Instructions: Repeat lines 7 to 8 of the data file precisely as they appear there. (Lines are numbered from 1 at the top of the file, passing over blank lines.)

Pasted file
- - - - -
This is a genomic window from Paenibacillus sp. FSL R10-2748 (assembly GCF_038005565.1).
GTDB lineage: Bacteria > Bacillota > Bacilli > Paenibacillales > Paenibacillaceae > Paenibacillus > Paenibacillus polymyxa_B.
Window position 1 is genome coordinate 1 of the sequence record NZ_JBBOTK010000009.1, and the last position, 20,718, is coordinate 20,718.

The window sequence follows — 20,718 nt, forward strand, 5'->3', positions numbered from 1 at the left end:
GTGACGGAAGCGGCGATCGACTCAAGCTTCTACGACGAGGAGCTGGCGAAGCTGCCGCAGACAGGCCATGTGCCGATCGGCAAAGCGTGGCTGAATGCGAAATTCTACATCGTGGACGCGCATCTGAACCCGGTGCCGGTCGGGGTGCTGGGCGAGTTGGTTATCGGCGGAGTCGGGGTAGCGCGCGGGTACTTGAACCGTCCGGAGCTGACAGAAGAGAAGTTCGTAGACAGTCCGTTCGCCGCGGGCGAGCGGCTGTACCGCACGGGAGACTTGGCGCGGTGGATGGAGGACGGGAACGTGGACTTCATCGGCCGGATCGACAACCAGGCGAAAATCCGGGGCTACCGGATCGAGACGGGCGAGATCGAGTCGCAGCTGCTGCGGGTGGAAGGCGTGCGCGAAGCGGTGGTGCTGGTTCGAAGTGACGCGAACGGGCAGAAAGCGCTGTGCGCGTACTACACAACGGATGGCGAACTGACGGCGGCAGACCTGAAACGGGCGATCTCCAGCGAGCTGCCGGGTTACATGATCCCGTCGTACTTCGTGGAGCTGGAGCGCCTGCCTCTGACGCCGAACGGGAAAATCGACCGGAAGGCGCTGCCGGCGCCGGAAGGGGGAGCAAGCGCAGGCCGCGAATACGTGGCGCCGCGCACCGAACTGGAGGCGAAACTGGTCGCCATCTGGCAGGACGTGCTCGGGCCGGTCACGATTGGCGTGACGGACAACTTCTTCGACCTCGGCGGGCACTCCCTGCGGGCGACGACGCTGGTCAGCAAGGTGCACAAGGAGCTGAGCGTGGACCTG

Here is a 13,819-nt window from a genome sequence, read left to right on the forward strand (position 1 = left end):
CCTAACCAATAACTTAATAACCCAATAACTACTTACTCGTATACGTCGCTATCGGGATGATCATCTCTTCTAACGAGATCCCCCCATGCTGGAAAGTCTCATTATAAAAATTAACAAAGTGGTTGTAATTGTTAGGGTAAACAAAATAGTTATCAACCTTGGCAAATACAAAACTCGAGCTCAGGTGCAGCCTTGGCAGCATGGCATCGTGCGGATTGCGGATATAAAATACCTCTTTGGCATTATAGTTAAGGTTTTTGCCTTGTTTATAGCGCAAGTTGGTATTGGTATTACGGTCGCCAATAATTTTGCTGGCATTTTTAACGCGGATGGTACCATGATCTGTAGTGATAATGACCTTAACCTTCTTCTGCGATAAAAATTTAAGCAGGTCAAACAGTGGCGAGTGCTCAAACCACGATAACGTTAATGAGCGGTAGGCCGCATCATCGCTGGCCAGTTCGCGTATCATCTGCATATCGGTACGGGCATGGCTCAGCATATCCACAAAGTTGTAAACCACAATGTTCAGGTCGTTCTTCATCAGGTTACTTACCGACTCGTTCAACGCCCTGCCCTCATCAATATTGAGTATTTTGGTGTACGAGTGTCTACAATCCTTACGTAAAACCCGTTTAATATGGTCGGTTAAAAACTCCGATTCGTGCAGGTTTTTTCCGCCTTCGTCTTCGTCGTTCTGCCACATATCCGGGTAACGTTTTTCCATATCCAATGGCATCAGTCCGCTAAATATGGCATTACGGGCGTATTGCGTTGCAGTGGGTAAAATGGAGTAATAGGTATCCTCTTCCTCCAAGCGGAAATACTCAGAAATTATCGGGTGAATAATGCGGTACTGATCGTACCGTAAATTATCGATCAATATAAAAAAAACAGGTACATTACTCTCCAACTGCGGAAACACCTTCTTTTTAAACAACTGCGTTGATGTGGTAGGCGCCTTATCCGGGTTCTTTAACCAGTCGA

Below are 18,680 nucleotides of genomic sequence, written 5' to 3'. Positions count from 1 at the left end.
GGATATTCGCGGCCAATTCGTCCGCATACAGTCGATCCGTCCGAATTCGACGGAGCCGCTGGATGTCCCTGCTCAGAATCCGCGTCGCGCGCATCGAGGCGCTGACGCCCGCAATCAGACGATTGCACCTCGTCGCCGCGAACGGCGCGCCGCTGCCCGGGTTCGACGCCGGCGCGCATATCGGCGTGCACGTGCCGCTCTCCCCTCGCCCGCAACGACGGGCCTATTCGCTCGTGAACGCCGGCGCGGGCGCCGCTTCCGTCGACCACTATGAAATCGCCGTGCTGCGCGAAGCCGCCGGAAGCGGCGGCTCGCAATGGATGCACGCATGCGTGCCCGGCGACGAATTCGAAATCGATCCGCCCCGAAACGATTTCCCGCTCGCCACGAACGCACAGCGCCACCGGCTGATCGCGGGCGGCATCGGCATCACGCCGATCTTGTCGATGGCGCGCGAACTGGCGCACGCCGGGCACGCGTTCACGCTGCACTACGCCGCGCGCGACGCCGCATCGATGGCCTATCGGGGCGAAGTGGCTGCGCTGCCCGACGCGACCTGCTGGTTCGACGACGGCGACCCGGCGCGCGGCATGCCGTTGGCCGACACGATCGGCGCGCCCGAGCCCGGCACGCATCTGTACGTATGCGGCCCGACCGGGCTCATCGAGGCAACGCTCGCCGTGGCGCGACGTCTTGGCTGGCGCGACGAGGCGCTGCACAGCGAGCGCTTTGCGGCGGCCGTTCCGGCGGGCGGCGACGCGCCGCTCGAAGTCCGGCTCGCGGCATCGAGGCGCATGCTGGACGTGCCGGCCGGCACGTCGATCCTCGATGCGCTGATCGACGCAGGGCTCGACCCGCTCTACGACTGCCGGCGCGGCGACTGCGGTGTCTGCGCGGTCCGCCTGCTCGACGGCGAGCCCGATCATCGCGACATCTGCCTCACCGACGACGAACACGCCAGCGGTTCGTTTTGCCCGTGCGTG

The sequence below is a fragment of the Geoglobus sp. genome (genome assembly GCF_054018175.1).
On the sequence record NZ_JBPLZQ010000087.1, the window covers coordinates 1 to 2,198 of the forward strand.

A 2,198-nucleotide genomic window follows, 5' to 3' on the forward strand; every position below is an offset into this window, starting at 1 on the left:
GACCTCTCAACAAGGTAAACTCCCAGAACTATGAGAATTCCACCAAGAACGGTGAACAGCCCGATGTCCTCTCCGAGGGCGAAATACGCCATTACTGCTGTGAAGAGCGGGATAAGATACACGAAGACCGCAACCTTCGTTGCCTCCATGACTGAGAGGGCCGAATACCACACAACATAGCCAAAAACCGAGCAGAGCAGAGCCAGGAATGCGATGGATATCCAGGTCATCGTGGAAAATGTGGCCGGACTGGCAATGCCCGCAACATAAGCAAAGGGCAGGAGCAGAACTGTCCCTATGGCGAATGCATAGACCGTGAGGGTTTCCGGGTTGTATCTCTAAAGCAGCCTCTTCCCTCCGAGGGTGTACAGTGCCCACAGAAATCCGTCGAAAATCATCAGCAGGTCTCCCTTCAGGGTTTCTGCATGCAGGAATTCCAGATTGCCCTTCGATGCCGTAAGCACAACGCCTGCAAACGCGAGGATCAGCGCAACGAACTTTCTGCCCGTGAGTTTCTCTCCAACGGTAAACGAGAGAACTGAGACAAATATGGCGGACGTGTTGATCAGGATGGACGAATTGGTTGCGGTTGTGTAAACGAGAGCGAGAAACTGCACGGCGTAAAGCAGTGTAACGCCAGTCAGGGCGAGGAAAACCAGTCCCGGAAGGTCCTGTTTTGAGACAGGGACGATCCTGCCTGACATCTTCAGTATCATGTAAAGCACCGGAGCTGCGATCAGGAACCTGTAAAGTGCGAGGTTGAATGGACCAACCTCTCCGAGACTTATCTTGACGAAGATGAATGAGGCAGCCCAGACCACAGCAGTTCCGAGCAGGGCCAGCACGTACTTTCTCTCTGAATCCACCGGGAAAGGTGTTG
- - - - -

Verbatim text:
CCTAACCAATAACTTAATAACCCAATAACTACTTACTCGTATACGTCGCTATCGGGATGATCATCTCTTCTAACGAGATCCCCCCATGCTGGAAAGTCTCATTATAAAAATTAACAAAGTGGTTGTAATTGTTAGGGTAAACAAAATAGTTATCAACCTTGGCAAATACAAAACTCGAGCTCAGGTGCAGCCTTGGCAGCATGGCATCGTGCGGATTGCGGATATAAAATACCTCTTTGGCATTATAGTTAAGGTTTTTGCCTTGTTTATAGCGCAAGTTGGTATTGGTATTACGGTCGCCAATAATTTTGCTGGCATTTTTAACGCGGATGGTACCATGATCTGTAGTGATAATGACCTTAACCTTCTTCTGCGATAAAAATTTAAGCAGGTCAAACAGTGGCGAGTGCTCAAACCACGATAACGTTAATGAGCGGTAGGCCGCATCATCGCTGGCCAGTTCGCGTATCATCTGCATATCGGTACGGGCATGGCTCAGCATATCCACAAAGTTGTAAACCACAATGTTCAGGTCGTTCTTCATCAGGTTACTTACCGACTCGTTCAACGCCCTGCCCTCATCAATATTGAGTATTTTGGTGTACGAGTGTCTACAATCCTTACGTAAAACCCGTTTAATATGGTCGGTTAAAAACTCCGATTCGTGCAGGTTTTTTCCGCCTTCGTCTTCGTCGTTCTGCCACATATCCGGGTAACGTTTTTCCATATCCAATGGCATCAGTCCGCTAAATATGGCATTACGGGCGTATTGCGTTGCAGTGGGTAAAATGGAGTAATAGGTATCCTCTTCCTCCAAGCGGAAATACTCAGAAATTATCGGGTGAATAATGCGGTACTGATCGTACCGTAAATTATCGATCAATATAAAAAAAACAGGTACATTACTCTCCAACTGCGGAAACACCTTCTTTTTAAACAACTGCGTTGATGTGGTAGGCGCCTTATCCGGGTTCTTTAACCAGTCGA

Below are 18,680 nucleotides of genomic sequence, written 5' to 3'. Positions count from 1 at the left end.